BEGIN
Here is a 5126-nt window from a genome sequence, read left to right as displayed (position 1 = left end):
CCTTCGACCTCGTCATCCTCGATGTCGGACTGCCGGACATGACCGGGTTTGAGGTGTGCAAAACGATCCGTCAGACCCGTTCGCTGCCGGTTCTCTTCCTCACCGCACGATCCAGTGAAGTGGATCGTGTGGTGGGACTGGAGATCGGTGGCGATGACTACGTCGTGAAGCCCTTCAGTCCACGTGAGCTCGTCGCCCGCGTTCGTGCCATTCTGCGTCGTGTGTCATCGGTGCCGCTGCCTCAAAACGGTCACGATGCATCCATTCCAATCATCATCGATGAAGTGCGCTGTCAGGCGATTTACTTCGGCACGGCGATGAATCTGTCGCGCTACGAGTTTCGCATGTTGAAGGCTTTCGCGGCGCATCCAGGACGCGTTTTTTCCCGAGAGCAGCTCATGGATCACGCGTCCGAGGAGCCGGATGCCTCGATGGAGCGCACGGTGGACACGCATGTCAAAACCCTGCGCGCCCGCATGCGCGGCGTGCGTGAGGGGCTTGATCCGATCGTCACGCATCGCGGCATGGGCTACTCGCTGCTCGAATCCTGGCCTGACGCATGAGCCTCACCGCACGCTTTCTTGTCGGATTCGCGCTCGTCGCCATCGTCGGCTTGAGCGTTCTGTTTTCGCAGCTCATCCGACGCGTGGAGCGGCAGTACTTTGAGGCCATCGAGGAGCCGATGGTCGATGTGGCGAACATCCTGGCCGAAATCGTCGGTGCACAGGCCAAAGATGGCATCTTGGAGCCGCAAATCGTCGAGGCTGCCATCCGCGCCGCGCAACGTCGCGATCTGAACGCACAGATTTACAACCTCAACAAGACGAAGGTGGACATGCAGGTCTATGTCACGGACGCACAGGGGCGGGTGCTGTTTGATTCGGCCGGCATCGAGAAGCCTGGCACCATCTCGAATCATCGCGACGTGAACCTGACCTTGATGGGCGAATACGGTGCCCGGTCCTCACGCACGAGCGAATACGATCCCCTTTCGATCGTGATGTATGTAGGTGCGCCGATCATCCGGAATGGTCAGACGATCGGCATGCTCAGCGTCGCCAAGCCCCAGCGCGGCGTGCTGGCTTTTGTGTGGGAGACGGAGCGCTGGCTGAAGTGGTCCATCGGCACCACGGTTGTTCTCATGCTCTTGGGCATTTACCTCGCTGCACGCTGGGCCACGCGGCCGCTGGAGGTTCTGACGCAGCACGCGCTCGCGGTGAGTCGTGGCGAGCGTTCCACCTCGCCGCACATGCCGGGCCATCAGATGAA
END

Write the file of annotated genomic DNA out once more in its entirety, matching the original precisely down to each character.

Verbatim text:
Here is a 5126-nt window from a genome sequence, read left to right as displayed (position 1 = left end):
CCTTCGACCTCGTCATCCTCGATGTCGGACTGCCGGACATGACCGGGTTTGAGGTGTGCAAAACGATCCGTCAGACCCGTTCGCTGCCGGTTCTCTTCCTCACCGCACGATCCAGTGAAGTGGATCGTGTGGTGGGACTGGAGATCGGTGGCGATGACTACGTCGTGAAGCCCTTCAGTCCACGTGAGCTCGTCGCCCGCGTTCGTGCCATTCTGCGTCGTGTGTCATCGGTGCCGCTGCCTCAAAACGGTCACGATGCATCCATTCCAATCATCATCGATGAAGTGCGCTGTCAGGCGATTTACTTCGGCACGGCGATGAATCTGTCGCGCTACGAGTTTCGCATGTTGAAGGCTTTCGCGGCGCATCCAGGACGCGTTTTTTCCCGAGAGCAGCTCATGGATCACGCGTCCGAGGAGCCGGATGCCTCGATGGAGCGCACGGTGGACACGCATGTCAAAACCCTGCGCGCCCGCATGCGCGGCGTGCGTGAGGGGCTTGATCCGATCGTCACGCATCGCGGCATGGGCTACTCGCTGCTCGAATCCTGGCCTGACGCATGAGCCTCACCGCACGCTTTCTTGTCGGATTCGCGCTCGTCGCCATCGTCGGCTTGAGCGTTCTGTTTTCGCAGCTCATCCGACGCGTGGAGCGGCAGTACTTTGAGGCCATCGAGGAGCCGATGGTCGATGTGGCGAACATCCTGGCCGAAATCGTCGGTGCACAGGCCAAAGATGGCATCTTGGAGCCGCAAATCGTCGAGGCTGCCATCCGCGCCGCGCAACGTCGCGATCTGAACGCACAGATTTACAACCTCAACAAGACGAAGGTGGACATGCAGGTCTATGTCACGGACGCACAGGGGCGGGTGCTGTTTGATTCGGCCGGCATCGAGAAGCCTGGCACCATCTCGAATCATCGCGACGTGAACCTGACCTTGATGGGCGAATACGGTGCCCGGTCCTCACGCACGAGCGAATACGATCCCCTTTCGATCGTGATGTATGTAGGTGCGCCGATCATCCGGAATGGTCAGACGATCGGCATGCTCAGCGTCGCCAAGCCCCAGCGCGGCGTGCTGGCTTTTGTGTGGGAGACGGAGCGCTGGCTGAAGTGGTCCATCGGCACCACGGTTGTTCTCATGCTCTTGGGCATTTACCTCGCTGCACGCTGGGCCACGCGGCCGCTGGAGGTTCTGACGCAGCACGCGCTCGCGGTGAGTCGTGGCGAGCGTTCCACCTCGCCGCACATGCCGGGCCATCAGATGAA